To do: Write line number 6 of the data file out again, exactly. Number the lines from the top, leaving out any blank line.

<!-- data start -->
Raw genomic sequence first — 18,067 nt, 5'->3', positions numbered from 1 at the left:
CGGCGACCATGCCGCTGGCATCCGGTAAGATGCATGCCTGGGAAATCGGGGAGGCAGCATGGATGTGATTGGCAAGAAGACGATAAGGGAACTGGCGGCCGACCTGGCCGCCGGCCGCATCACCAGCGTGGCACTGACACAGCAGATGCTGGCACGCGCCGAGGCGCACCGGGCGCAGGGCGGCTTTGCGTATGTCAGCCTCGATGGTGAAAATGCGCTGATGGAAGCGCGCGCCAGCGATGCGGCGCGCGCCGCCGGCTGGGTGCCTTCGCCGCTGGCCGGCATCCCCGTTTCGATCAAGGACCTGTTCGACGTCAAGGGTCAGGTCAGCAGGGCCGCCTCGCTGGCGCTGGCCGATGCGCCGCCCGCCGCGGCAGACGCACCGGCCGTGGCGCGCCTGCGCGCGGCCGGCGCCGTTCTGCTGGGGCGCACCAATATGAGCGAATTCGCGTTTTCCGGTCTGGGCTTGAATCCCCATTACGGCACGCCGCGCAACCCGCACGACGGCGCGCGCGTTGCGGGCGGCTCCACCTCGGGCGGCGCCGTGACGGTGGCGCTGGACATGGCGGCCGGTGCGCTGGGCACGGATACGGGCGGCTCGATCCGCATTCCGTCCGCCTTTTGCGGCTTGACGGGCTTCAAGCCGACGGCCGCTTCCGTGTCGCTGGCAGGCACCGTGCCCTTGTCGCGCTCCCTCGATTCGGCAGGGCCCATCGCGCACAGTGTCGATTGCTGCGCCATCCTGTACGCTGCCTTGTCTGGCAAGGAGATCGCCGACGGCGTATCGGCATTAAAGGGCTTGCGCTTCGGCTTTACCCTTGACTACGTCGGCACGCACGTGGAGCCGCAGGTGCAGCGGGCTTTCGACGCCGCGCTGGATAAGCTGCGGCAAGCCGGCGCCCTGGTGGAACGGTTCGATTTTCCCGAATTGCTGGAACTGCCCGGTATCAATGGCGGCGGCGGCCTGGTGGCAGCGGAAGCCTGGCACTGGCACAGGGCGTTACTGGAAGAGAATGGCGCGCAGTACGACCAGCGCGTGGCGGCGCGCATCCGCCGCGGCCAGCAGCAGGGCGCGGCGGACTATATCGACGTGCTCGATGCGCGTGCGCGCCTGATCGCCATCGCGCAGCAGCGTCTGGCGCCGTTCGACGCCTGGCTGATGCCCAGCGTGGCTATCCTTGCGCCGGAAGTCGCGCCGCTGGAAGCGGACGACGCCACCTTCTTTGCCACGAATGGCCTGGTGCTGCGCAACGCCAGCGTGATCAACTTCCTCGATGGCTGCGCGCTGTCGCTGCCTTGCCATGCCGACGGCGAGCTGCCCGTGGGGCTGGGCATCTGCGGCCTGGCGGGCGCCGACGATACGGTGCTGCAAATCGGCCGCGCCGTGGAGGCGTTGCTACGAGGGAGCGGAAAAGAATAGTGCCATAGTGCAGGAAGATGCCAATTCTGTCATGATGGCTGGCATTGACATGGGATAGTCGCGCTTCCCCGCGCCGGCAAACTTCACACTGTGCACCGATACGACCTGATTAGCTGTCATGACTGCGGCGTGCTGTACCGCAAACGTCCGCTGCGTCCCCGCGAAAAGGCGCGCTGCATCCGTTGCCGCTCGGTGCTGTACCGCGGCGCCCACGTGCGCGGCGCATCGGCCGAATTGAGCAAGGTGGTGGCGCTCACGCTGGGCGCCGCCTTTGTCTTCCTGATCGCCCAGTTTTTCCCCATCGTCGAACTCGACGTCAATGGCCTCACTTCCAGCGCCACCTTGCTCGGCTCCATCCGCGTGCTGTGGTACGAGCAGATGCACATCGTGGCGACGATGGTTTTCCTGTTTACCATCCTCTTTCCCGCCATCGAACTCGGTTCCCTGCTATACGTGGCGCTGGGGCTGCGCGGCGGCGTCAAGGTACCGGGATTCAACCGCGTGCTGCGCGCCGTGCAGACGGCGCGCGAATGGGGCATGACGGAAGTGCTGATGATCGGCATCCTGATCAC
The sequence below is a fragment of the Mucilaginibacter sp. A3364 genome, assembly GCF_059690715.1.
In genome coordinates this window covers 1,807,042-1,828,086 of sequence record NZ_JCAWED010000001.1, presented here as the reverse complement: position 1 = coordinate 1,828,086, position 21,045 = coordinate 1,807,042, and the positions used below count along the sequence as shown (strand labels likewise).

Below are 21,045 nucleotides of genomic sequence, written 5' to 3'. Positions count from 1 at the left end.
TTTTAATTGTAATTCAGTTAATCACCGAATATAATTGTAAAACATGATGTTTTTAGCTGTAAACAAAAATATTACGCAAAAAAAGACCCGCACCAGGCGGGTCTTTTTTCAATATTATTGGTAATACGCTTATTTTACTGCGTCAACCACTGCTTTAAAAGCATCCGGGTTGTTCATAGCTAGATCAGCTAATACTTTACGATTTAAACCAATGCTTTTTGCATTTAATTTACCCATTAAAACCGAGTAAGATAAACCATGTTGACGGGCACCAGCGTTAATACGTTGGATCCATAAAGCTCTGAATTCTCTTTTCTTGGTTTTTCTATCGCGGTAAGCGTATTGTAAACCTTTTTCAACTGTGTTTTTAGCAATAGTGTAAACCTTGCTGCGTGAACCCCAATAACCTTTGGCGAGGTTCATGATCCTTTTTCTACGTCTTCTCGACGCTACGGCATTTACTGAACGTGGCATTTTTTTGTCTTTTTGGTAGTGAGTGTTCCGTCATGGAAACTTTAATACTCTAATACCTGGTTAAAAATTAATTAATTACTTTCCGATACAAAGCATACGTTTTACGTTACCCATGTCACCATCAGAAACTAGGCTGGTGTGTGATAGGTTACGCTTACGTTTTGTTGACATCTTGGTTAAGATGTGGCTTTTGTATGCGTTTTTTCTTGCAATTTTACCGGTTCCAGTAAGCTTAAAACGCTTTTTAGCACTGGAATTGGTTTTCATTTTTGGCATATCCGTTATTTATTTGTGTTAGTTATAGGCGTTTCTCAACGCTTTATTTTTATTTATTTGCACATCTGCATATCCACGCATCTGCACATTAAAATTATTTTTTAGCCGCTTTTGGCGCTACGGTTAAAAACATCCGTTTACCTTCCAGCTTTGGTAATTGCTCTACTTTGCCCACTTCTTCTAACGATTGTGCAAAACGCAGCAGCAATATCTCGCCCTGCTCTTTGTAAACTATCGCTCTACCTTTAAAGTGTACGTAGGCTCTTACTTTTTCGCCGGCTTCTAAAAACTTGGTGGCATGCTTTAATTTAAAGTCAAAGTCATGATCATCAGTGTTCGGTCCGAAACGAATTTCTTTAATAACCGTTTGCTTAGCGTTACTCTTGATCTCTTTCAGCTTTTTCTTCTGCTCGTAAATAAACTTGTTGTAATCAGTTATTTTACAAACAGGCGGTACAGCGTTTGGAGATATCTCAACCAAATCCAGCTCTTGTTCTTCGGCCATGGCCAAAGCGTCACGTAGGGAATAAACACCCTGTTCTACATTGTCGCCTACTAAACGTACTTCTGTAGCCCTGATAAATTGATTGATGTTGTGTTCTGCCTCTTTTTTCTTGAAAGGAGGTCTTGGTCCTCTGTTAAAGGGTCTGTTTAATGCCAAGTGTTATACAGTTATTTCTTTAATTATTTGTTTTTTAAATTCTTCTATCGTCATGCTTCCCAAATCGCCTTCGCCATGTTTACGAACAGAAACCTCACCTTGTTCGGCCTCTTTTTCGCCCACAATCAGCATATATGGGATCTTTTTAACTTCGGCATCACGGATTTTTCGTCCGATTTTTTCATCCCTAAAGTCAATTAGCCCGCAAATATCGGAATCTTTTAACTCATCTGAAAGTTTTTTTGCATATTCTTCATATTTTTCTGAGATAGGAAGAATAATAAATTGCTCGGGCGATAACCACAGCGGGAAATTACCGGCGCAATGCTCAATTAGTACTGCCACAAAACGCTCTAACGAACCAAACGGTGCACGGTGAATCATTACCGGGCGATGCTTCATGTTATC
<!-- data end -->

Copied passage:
TTTTAATTGTAATTCAGTTAATCACCGAATATAATTGTAAAACATGATGTTTTTAGCTGTAAACAAAAATATTACGCAAAAAAAGACCCGCACCAGGCGGGTCTTTTTTCAATATTATTGGTAATACGCTTATTTTACTGCGTCAACCACTGCTTTAAAAGCATCCGGGTTGTTCATAGCTAGATCAGCTAATACTTTACGATTTAAACCAATGCTTTTTGCATTTAATTTACCCATTAAAACCGAGTAAGATAAACCATGTTGACGGGCACCAGCGTTAATACGTTGGATCCATAAAGCTCTGAATTCTCTTTTCTTGGTTTTTCTATCGCGGTAAGCGTATTGTAAACCTTTTTCAACTGTGTTTTTAGCAATAGTGTAAACCTTGCTGCGTGAACCCCAATAACCTTTGGCGAGGTTCATGATCCTTTTTCTACGTCTTCTCGACGCTACGGCATTTACTGAACGTGGCATTTTTTTGTCTTTTTGGTAGTGAGTGTTCCGTCATGGAAACTTTAATACTCTAATACCTGGTTAAAAATTAATTAATTACTTTCCGATACAAAGCATACGTTTTACGTTACCCATGTCACCATCAGAAACTAGGCTGGTGTGTGATAGGTTACGCTTACGTTTTGTTGACATCTTGGTTAAGATGTGGCTTTTGTATGCGTTTTTTCTTGCAATTTTACCGGTTCCAGTAAGCTTAAAACGCTTTTTAGCACTGGAATTGGTTTTCATTTTTGGCATATCCGTTATTTATTTGTGTTAGTTATAGGCGTTTCTCAACGCTTTATTTTTATTTATTTGCACATCTGCATATCCACGCATCTGCACATTAAAATTATTTTTTAGCCGCTTTTGGCGCTACGGTTAAAAACATCCGTTTACCTTCCAGCTTTGGTAATTGCTCTACTTTGCCCACTTCTTCTAACGATTGTGCAAAACGCAGCAGCAATATCTCGCCCTGCTCTTTGTAAACTATCGCTCTACCTTTAAAGTGTACGTAGGCTCTTACTTTTTCGCCGGCTTCTAAAAACTTGGTGGCATGCTTTAATTTAAAGTCAAAGTCATGATCATCAGTGTTCGGTCCGAAACGAATTTCTTTAATAACCGTTTGCTTAGCGTTACTCTTGATCTCTTTCAGCTTTTTCTTCTGCTCGTAAATAAACTTGTTGTAATCAGTTATTTTACAAACAGGCGGTACAGCGTTTGGAGATATCTCAACCAAATCCAGCTCTTGTTCTTCGGCCATGGCCAAAGCGTCACGTAGGGAATAAACACCCTGTTCTACATTGTCGCCTACTAAACGTACTTCTGTAGCCCTGATAAATTGATTGATGTTGTGTTCTGCCTCTTTTTTCTTGAAAGGAGGTCTTGGTCCTCTGTTAAAGGGTCTGTTTAATGCCAAGTGTTATACAGTTATTTCTTTAATTATTTGTTTTTTAAATTCTTCTATCGTCATGCTTCCCAAATCGCCTTCGCCATGTTTACGAACAGAAACCTCACCTTGTTCGGCCTCTTTTTCGCCCACAATCAGCATATATGGGATCTTTTTAACTTCGGCATCACGGATTTTTCGTCCGATTTTTTCATCCCTAAAGTCAATTAGCCCGCAAATATCGGAATCTTTTAACTCATCTGAAAGTTTTTTTGCATATTCTTCATATTTTTCTGAGATAGGAAGAATAATAAATTGCTCGGGCGATAACCACAGCGGGAAATTACCGGCGCAATGCTCAATTAGTACTGCCACAAAACGCTCTAACGAACCAAACGGTGCACGGTGAATCATTACCGGGCGATGCTTCATGTTATC